Church joins disarmament campaigners in celebrating nuclear weapons treaty
Published on 22 January 2021
The Church of Scotland is celebrating the moment today – 22 January 2021 – when the new international Treaty on the Prohibition of Nuclear Weapons comes into force. This is the culmination of global efforts led by ICAN, the International Campaign for the Abolition of Nuclear Weapons, which was awarded the Nobel Peace Prize in 2017 for its work towards the treaty.
Rt Rev Dr Martin Fair, Moderator of the General Assembly of the Church of Scotland, has said:
“I’ve never been more sure about anything than that the possession of nuclear weapons is morally wrong. Nearly 40 years on, I’m proud to be Moderator of the General Assembly of a Church that has consistently taken that view.
“At times, as we seek great changes - dismantling apartheid, tackling global poverty - we can become disheartened and start to think that we’ll never make any difference, that we’re ‘whistling in the wind.’ The signing of this treaty into international law is a significant moment in this journey and should be all the encouragement we need to continue the work to eventually see total elimination.”
This evening (Friday 22 January), Dr Fair will be speaking at an online vigil organised by Pax Christi Scotland, which runs from 7-8pm on Zoom. Register to take part.
The Church of Scotland has also contributed to a UK faith leaders’ video marking the coming into force of the Treaty. Very Rev Dr Susan Brown, Convener of the Faith Impact Forum, is featured. Within the video an interfaith statement is shared:
“As people of faith, we share a belief that human life is precious and that the world around us is priceless. Nuclear weapons threaten to destroy the lives and planet which our faiths celebrate.
“We welcome the arrival of the Treaty on the Prohibition of Nuclear Weapons which will allow us and future generations to enjoy a more peaceful world.
“We call on the UK Government to pursue constructive dialogue with the many governments who support this treaty, and to strive for a just and genuine peace.”
This statement has been endorsed by:
- Very Rev Dr Susan Brown, Convener of the Faith Impact Forum, Church of Scotland
- Most Rev Father Olu Abiola OBE, Council of African & Caribbean Churches UK
- Rabbi Jeff Berger
- Most Rev and Rt Hon Stephen Cottrell, Archbishop of York and Primate of England
- Revd Claire Downing, Moderator of the General Assembly of the United Reformed Church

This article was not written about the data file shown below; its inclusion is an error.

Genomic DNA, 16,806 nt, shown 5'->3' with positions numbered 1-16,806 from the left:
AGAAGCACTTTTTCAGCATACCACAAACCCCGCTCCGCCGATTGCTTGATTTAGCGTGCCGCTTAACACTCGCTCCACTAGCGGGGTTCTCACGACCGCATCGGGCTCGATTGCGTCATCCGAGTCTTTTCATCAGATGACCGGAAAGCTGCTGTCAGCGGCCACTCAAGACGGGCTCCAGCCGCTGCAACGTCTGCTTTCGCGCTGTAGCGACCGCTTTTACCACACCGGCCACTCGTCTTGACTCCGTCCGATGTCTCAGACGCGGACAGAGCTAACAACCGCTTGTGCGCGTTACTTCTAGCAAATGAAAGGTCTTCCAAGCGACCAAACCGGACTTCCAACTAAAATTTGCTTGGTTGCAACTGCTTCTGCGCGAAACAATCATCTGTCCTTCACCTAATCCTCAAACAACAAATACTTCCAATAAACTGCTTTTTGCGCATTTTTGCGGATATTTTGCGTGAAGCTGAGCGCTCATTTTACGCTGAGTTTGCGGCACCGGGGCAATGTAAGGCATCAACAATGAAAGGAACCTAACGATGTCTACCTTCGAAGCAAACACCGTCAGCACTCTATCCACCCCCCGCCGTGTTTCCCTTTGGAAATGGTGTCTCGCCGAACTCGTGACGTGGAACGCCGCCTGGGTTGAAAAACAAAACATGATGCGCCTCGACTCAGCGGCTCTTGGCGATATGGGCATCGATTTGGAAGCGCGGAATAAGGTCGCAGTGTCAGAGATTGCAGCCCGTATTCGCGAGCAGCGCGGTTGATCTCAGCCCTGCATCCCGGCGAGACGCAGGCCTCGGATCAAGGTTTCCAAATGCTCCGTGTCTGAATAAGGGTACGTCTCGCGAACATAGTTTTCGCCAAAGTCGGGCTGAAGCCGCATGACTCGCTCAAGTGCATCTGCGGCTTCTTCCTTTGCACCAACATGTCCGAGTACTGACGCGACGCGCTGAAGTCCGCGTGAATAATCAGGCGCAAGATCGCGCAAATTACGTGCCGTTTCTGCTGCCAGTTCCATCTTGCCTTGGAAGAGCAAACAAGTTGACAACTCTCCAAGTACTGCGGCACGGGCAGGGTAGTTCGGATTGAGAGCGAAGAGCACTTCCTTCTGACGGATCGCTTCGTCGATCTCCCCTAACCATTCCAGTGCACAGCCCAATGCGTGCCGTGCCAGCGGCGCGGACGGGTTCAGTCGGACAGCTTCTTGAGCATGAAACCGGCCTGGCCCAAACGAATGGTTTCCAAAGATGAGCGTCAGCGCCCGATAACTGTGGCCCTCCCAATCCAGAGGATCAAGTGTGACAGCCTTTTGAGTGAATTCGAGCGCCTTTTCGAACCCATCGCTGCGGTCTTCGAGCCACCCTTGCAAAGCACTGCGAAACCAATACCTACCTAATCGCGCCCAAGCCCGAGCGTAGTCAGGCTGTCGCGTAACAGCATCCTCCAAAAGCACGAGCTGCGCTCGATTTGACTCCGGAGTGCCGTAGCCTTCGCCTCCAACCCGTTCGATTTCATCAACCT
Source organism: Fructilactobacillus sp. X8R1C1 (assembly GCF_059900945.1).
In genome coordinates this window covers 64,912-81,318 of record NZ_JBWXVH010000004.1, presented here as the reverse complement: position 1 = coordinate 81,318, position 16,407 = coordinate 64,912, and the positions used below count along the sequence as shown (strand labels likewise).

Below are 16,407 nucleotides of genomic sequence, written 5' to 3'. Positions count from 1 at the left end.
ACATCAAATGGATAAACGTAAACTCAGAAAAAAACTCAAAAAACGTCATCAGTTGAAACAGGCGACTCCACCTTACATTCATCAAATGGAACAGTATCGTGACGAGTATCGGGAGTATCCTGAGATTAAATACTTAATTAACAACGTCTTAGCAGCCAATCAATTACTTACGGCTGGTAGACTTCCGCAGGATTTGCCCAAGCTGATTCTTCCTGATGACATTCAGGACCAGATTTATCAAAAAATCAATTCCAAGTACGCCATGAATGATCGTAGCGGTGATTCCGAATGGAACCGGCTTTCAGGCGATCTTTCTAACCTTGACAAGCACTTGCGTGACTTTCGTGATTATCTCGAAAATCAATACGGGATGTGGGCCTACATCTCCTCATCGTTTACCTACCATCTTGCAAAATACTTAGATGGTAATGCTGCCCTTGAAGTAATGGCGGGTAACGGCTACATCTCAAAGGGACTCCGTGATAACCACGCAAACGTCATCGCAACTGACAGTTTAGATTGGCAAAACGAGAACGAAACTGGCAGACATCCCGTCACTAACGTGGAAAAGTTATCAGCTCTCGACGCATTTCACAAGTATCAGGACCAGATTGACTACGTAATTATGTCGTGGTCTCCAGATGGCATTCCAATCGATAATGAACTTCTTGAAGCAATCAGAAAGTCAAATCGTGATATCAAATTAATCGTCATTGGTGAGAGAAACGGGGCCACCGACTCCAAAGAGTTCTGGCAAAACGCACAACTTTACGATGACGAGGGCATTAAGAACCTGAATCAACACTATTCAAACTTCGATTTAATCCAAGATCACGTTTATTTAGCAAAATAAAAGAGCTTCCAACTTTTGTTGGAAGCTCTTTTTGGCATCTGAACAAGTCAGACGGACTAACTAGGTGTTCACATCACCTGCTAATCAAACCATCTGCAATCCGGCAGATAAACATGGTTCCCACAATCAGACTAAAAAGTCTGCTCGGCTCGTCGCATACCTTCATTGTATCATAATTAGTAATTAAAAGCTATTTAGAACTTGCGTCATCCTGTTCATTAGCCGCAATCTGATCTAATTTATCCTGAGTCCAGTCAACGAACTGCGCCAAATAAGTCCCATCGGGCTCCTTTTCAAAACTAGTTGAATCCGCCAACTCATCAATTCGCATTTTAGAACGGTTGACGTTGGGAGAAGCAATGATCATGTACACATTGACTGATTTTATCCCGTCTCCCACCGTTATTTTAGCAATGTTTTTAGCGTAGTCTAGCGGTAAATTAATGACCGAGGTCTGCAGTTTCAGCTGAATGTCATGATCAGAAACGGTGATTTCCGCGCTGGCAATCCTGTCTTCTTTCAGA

- Revd Dr Paul Goodliff, General Secretary, Churches Together in England
- Revd Lynn Green, General Secretary, Baptist Union of Great Britain
- Robert Harrap, General Director of Soka Gakkai International UK
- Rashidat Adeyinka Hassan, Assistant Secretary General, Muslim Council of Britain
- Harun Khan, Secretary General, Muslim Council of Britain
- Carolyn Lawrence, Vice-President of the Methodist Conference
- Jimmy Madon, Zoroastrian Parsi Priest
- Most Rev Malcolm McMahon, Archbishop of Liverpool and President of Pax Christi England and Wales
- Ibrahim Mogra, Former Assistant Secretary General of the Muslim Council of Britain
- Ravinder Nijjar, Sikhs in Scotland & GNNSJ
- Paul Parker, Recording Clerk, Quakers in Britain
- Phoebe Parkin, Youth President of the Methodist Conference
- Trupti Patel, President of the Hindu Forum in Britain
- Peter Pay, Moderator of the General Assembly of the United Reformed Church
- Param Pujya Dr Samani Pratibha Pragya, Jain Faith
- Ven Bogoda Seelawimala, Chief Sangha Nayaka of Great Britain
- Dr Maureen Sier, Director, Interfaith Scotland
- Bhai Sahib Mohinder Singh, Guru Nanak Nishkam Sewak Jatha
- Most Rev Mark Strange, Primus and Bishop of Moray, Ross and Caithness, Scottish Episcopal Church
- Rev Richard Teal, President of the Methodist Conference
- Rabbi Jonathan Wittenberg, Senior Rabbi to Masorti Judaism & President CCJ
- Rabbi Alexandra Wright, Liberal Judaism
What is the Treaty on the Prohibition of Nuclear Weapons?
The treaty prohibits nations from developing, testing, producing, manufacturing, transferring, possessing, stockpiling, using or threatening to use nuclear weapons, or allowing nuclear weapons to be stationed on their territory.
It also prohibits them from assisting, encouraging or inducing anyone to engage in any of these activities.
It puts nuclear weapons in the same category as other weapons of mass destruction like chemical or biological weapons, as well as land mines and cluster munitions.
The Church of Scotland’s General Assembly has supported unilateral nuclear disarmament by the United Kingdom since the 1980s and has given its support to the Treaty on the Prohibition of Nuclear Weapons.
The UK Government has refused to take part in conversations around the treaty, and so the UK is not covered by its provisions. Church members are invited to write to their MPs to urge the UK Government to begin a dialogue with other countries to deliver on the promises of disarmament and in support of bilateral relations and the cause of peace.
You can find out more about the Nuclear Ban Treaty by reading the Joint Public Issues Team’s briefing.